Break­fast in Datça

Geist - - Features - Jeff Shu­card

It’s a balmy June morn­ing in Datça, un­til quite re­cently a pop­u­lar hol­i­day des­ti­na­tion on the beau­ti­ful Aegean coast of Turkey. My friend Doug and I are wait­ing for our break­fast on the spa­cious pa­tio of a sea­side ho­tel, gaz­ing out across the bay to the moun­tain­ous pro­file of Rhodes in the dis­tance. We are both weary from an­other late night of per­form­ing in lo­cal mu­sic clubs and badly in need of that first life-restor­ing cup of cof­fee. At our age there is a con­sid­er­able price to pay for stag­ger­ing in at dawn, but we would not trade this ex­pe­ri­ence for the world.

Our waiter is a young man named Ah­met. He doesn’t speak a word of English so we get to prac­tise our ba­sic Turk­ish with him. We come equipped with our mini English-turk­ish dic­tio­nar­ies and he pa­tiently in­dulges us as we stum­ble through the rigours of Turk­ish grammar. We ask him about him­self, where he’s from, about his fam­ily, his in­ter­ests, his dreams. He tells us his par­ents have a small farm; he hopes to get a job in the Mercedes fac­tory and start a fam­ily of his own. He’s a sweet kid and one morn­ing brings us a jar of honey, a gift from his mother. We are hum­bled by this and ask him to give his mother big hugs and kisses from us. We look up hug and kiss in the dic­tio­nary. Our pro­nun­ci­a­tion stumps him at first, but then he gets it and laughs.

Ev­ery morn­ing of our two-week stay here, Ah­met takes our or­der of cof­fee and the tra­di­tional Turk­ish break­fast plate for two, and ev­ery morn­ing he never quite gets it right. There is al­ways some­thing he for­gets to bring us. One morn­ing it’s the milk for the cof­fee; the next, the salt and pep­per; the next, spoons or nap­kins. Af­ter the first few days of this rou­tine, we be­gan mak­ing bets on what he will for­get next. Doug is good at this. He’s al­ready up twenty lira on me but I’m de­ter­mined to even the score.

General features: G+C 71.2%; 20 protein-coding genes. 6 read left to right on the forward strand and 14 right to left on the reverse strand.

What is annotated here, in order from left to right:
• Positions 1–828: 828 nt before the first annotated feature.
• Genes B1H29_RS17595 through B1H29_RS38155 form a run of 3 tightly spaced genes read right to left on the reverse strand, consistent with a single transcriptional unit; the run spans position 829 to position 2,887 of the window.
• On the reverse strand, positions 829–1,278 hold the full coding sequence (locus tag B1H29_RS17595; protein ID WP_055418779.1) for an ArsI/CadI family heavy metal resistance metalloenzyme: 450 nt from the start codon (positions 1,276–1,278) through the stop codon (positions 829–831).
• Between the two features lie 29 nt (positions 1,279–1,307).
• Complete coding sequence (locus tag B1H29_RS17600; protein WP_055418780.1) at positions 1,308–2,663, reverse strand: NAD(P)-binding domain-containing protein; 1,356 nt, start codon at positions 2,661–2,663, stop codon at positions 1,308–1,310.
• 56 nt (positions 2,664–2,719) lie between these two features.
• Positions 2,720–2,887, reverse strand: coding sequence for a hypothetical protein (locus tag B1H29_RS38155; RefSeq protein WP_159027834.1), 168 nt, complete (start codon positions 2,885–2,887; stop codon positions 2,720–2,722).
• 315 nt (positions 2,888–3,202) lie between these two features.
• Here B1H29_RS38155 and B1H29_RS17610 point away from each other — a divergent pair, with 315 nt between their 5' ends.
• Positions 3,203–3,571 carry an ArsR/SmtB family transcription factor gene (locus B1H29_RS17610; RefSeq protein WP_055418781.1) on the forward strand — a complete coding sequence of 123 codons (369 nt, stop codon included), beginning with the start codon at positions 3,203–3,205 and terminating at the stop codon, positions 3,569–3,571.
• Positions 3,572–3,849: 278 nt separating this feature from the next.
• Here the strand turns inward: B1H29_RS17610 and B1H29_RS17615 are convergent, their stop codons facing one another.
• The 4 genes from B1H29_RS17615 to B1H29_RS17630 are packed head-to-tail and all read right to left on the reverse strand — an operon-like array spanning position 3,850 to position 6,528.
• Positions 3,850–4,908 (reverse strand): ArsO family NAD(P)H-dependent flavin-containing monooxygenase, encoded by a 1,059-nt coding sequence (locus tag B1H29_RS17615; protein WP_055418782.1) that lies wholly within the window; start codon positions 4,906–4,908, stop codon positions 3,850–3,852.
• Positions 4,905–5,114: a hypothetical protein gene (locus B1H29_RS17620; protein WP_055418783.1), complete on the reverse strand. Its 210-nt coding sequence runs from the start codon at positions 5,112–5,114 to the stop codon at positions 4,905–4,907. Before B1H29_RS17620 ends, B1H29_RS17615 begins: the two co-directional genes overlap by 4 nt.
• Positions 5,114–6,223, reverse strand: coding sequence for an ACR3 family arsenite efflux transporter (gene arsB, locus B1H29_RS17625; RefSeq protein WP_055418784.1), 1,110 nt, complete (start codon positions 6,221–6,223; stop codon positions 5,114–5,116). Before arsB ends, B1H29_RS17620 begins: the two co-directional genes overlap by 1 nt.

It’s not as though Ah­met has much to keep straight these days. As im­prob­a­ble as it may seem in a coun­try with a 2.5 bil­lion-dol­lar-a-year tourism in­dus­try, we are the ho­tel’s only guests—and, as far as we can tell, the only for­eign vis­i­tors on the en­tire penin­sula—per­haps the en­tire coun­try. Such is the dis­as­trous state of tourism in the new au­thor­i­tar­ian Turkey. Af­ter the ter­ror­ist bomb­ing of Atatürk air­port in 2016, the failed mil­i­tary coup and the sub­se­quent im­pris­on­ment of thou­sands of jour­nal­ists, hu­man­i­tar­i­ans, teach­ers, in­tel­lec­tu­als and artists as en­e­mies of the state, any trav­eller who fol­lows the news is staying away—ex­cept Doug and me. The en­tire Turk­ish tourist trade, it would ap­pear, is down to just us two and our very mod­est bud­get.

It is sur­real be­ing the sole vis­i­tors to this par­adise, sit­ting here in the sweep of empty rooms, ta­bles, de­serted beaches, cafés. Per­haps we too should have heeded all the warn­ings and stayed home. But we are not tourists and we are not here just for a good

time: we are here to play mu­sic with our friends, to be with them, no mat­ter how bad (or good) things are. Even if there are risks in­volved, we have no sec­ond thoughts about our de­ci­sion.